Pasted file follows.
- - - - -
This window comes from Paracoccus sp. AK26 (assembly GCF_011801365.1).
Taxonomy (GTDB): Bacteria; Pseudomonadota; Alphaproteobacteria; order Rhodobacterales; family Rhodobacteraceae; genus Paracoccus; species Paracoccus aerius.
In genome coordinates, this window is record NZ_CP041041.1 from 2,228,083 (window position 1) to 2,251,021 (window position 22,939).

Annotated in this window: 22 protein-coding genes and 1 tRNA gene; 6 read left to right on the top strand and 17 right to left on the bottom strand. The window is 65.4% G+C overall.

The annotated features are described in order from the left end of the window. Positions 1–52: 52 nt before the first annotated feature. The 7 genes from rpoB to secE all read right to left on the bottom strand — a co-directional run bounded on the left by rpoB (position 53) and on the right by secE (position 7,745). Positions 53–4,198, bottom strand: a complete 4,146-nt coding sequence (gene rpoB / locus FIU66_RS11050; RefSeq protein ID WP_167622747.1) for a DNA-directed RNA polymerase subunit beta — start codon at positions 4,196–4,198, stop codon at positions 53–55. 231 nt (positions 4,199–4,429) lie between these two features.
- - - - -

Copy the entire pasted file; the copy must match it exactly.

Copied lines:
This window comes from Paracoccus sp. AK26 (assembly GCF_011801365.1).
Taxonomy (GTDB): Bacteria; Pseudomonadota; Alphaproteobacteria; order Rhodobacterales; family Rhodobacteraceae; genus Paracoccus; species Paracoccus aerius.
In genome coordinates, this window is record NZ_CP041041.1 from 2,228,083 (window position 1) to 2,251,021 (window position 22,939).

Annotated in this window: 22 protein-coding genes and 1 tRNA gene; 6 read left to right on the top strand and 17 right to left on the bottom strand. The window is 65.4% G+C overall.

The annotated features are described in order from the left end of the window. Positions 1–52: 52 nt before the first annotated feature. The 7 genes from rpoB to secE all read right to left on the bottom strand — a co-directional run bounded on the left by rpoB (position 53) and on the right by secE (position 7,745). Positions 53–4,198, bottom strand: a complete 4,146-nt coding sequence (gene rpoB / locus FIU66_RS11050; RefSeq protein ID WP_167622747.1) for a DNA-directed RNA polymerase subunit beta — start codon at positions 4,196–4,198, stop codon at positions 53–55. 231 nt (positions 4,199–4,429) lie between these two features.